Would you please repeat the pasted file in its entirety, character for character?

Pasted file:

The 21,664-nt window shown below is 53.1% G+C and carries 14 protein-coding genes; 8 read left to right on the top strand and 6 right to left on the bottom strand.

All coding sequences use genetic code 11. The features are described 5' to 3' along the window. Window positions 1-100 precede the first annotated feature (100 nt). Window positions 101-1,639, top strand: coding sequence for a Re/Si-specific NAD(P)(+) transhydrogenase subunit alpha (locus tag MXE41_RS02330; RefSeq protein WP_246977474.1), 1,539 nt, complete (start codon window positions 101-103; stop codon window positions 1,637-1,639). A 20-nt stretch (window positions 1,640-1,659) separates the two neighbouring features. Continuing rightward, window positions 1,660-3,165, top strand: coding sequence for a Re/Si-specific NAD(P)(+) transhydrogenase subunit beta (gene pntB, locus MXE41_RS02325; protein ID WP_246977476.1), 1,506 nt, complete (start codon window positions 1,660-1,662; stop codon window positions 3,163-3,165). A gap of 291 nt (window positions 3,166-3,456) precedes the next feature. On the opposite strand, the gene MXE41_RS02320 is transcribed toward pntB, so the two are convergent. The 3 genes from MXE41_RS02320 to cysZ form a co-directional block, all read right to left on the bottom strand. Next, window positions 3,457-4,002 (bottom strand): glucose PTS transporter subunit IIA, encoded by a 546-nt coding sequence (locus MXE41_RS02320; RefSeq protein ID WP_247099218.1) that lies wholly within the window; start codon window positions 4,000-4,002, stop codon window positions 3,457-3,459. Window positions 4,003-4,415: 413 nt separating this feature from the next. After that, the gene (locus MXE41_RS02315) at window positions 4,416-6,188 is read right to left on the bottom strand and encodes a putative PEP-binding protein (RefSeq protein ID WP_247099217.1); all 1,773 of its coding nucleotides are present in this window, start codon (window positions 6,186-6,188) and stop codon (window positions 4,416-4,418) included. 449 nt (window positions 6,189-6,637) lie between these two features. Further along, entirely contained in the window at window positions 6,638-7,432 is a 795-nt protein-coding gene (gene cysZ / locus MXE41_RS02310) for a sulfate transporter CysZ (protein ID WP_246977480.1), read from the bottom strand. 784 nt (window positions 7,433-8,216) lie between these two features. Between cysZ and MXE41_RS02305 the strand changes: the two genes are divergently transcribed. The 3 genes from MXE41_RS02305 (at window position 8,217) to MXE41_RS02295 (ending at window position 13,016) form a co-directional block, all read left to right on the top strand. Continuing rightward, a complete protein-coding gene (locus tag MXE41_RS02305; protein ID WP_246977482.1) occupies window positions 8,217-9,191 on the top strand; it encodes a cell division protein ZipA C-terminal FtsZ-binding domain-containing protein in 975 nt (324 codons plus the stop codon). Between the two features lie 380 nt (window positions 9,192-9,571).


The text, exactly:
The 21,664-nt window shown below is 53.1% G+C and carries 14 protein-coding genes; 8 read left to right on the top strand and 6 right to left on the bottom strand.

All coding sequences use genetic code 11. The features are described 5' to 3' along the window. Window positions 1-100 precede the first annotated feature (100 nt). Window positions 101-1,639, top strand: coding sequence for a Re/Si-specific NAD(P)(+) transhydrogenase subunit alpha (locus tag MXE41_RS02330; RefSeq protein WP_246977474.1), 1,539 nt, complete (start codon window positions 101-103; stop codon window positions 1,637-1,639). A 20-nt stretch (window positions 1,640-1,659) separates the two neighbouring features. Continuing rightward, window positions 1,660-3,165, top strand: coding sequence for a Re/Si-specific NAD(P)(+) transhydrogenase subunit beta (gene pntB, locus MXE41_RS02325; protein ID WP_246977476.1), 1,506 nt, complete (start codon window positions 1,660-1,662; stop codon window positions 3,163-3,165). A gap of 291 nt (window positions 3,166-3,456) precedes the next feature. On the opposite strand, the gene MXE41_RS02320 is transcribed toward pntB, so the two are convergent. The 3 genes from MXE41_RS02320 to cysZ form a co-directional block, all read right to left on the bottom strand. Next, window positions 3,457-4,002 (bottom strand): glucose PTS transporter subunit IIA, encoded by a 546-nt coding sequence (locus MXE41_RS02320; RefSeq protein ID WP_247099218.1) that lies wholly within the window; start codon window positions 4,000-4,002, stop codon window positions 3,457-3,459. Window positions 4,003-4,415: 413 nt separating this feature from the next. After that, the gene (locus MXE41_RS02315) at window positions 4,416-6,188 is read right to left on the bottom strand and encodes a putative PEP-binding protein (RefSeq protein ID WP_247099217.1); all 1,773 of its coding nucleotides are present in this window, start codon (window positions 6,186-6,188) and stop codon (window positions 4,416-4,418) included. 449 nt (window positions 6,189-6,637) lie between these two features. Further along, entirely contained in the window at window positions 6,638-7,432 is a 795-nt protein-coding gene (gene cysZ / locus MXE41_RS02310) for a sulfate transporter CysZ (protein ID WP_246977480.1), read from the bottom strand. 784 nt (window positions 7,433-8,216) lie between these two features. Between cysZ and MXE41_RS02305 the strand changes: the two genes are divergently transcribed. The 3 genes from MXE41_RS02305 (at window position 8,217) to MXE41_RS02295 (ending at window position 13,016) form a co-directional block, all read left to right on the top strand. Continuing rightward, a complete protein-coding gene (locus tag MXE41_RS02305; protein ID WP_246977482.1) occupies window positions 8,217-9,191 on the top strand; it encodes a cell division protein ZipA C-terminal FtsZ-binding domain-containing protein in 975 nt (324 codons plus the stop codon). Between the two features lie 380 nt (window positions 9,192-9,571).